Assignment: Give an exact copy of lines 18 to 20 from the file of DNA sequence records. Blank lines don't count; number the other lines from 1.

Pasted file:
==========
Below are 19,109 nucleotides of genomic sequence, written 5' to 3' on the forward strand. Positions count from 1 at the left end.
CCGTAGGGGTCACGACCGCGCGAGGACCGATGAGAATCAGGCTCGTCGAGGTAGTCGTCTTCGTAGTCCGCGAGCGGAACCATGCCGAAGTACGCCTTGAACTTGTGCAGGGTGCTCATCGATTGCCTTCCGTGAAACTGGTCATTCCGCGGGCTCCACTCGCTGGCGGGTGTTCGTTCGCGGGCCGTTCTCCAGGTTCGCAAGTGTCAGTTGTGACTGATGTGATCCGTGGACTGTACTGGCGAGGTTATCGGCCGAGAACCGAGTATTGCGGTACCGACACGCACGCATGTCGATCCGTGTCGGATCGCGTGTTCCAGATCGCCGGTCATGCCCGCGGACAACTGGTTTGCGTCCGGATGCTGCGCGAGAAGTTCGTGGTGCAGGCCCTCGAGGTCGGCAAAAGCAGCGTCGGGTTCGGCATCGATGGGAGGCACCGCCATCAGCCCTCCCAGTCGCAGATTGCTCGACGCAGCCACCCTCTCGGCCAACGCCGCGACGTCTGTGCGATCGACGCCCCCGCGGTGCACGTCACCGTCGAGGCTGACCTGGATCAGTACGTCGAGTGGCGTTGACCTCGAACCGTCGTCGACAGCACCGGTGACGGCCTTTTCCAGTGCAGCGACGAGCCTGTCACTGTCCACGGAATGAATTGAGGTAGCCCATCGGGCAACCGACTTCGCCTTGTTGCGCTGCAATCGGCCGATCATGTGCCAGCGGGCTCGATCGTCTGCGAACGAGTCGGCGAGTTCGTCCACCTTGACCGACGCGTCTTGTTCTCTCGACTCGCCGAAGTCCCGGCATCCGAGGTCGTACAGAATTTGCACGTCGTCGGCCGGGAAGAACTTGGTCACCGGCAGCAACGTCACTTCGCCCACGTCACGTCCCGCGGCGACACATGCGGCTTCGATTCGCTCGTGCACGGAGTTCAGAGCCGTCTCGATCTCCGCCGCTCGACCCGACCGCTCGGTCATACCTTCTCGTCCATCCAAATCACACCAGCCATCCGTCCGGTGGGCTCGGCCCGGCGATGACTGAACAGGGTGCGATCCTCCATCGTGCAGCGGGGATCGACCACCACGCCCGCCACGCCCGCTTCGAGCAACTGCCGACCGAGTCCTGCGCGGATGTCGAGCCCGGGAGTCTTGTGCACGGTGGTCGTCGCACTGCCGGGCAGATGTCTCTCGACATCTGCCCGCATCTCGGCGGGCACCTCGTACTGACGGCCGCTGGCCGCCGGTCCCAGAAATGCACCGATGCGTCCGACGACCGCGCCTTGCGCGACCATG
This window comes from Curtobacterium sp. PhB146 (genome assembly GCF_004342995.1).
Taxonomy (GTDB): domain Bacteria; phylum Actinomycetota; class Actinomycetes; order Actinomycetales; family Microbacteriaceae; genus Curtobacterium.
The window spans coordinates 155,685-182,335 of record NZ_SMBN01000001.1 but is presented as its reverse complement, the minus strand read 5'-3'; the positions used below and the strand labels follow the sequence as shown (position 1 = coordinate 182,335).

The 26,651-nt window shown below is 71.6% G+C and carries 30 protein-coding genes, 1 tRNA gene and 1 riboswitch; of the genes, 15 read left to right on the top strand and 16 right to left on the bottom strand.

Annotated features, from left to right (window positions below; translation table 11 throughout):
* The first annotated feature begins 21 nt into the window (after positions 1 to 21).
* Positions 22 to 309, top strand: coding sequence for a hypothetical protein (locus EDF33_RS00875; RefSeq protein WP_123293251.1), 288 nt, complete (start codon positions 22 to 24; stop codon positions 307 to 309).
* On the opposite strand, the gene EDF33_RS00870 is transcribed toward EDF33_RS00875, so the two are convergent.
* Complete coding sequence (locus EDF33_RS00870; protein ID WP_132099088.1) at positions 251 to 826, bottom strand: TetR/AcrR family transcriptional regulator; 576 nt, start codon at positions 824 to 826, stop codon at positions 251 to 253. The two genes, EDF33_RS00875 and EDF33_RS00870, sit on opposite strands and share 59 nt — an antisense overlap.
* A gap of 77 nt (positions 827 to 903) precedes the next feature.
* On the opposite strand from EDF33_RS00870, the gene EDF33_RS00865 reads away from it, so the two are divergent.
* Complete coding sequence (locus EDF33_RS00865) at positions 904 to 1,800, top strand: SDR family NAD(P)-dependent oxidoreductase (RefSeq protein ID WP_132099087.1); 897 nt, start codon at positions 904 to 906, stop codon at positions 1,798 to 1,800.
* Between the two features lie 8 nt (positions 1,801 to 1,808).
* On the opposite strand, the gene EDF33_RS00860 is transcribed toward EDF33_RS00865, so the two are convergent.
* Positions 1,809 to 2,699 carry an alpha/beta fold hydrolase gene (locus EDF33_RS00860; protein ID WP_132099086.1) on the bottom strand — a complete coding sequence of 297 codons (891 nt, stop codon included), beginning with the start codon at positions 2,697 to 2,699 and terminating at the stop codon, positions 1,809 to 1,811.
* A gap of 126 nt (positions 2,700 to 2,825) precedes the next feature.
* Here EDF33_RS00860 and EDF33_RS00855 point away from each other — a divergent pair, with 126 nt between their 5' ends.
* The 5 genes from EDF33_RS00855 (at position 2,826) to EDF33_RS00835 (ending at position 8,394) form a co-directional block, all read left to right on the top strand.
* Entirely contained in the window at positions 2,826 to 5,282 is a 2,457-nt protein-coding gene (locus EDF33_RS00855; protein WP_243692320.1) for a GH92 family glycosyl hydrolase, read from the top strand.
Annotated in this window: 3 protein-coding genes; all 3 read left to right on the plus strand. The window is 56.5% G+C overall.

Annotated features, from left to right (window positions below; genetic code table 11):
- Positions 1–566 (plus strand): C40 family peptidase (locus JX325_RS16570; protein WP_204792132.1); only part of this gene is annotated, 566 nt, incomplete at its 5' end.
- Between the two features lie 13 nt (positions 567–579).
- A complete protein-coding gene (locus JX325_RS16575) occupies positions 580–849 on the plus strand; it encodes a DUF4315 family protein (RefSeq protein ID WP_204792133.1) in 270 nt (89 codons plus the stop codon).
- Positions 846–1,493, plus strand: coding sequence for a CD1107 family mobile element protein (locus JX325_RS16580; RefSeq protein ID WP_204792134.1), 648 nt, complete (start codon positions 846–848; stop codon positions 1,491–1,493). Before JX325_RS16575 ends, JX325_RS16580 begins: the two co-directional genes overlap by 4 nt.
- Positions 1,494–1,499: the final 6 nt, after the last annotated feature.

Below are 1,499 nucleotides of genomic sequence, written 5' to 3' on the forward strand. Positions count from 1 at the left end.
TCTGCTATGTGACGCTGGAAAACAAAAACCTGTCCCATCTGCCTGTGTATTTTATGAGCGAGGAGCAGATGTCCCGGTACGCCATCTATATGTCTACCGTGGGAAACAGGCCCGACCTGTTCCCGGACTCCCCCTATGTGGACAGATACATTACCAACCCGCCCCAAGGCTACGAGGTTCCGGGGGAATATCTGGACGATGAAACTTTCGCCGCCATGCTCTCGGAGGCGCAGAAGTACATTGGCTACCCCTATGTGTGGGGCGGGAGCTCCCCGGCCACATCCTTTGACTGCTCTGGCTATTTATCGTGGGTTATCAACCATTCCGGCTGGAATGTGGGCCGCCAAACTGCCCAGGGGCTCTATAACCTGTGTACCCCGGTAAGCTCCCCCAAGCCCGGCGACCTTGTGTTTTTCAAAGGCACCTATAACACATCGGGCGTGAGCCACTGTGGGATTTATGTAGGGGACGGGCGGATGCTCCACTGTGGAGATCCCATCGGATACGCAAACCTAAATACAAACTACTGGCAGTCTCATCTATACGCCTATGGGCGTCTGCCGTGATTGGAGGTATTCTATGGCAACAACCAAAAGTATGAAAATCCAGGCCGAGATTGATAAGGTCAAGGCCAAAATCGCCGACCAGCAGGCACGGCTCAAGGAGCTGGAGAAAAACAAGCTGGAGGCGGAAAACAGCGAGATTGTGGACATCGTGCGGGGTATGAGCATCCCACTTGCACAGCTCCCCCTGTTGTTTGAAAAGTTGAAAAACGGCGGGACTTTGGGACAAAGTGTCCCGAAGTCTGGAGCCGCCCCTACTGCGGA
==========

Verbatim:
* A gap of 126 nt (positions 2,700 to 2,825) precedes the next feature.
* Here EDF33_RS00860 and EDF33_RS00855 point away from each other — a divergent pair, with 126 nt between their 5' ends.
* The 5 genes from EDF33_RS00855 (at position 2,826) to EDF33_RS00835 (ending at position 8,394) form a co-directional block, all read left to right on the top strand.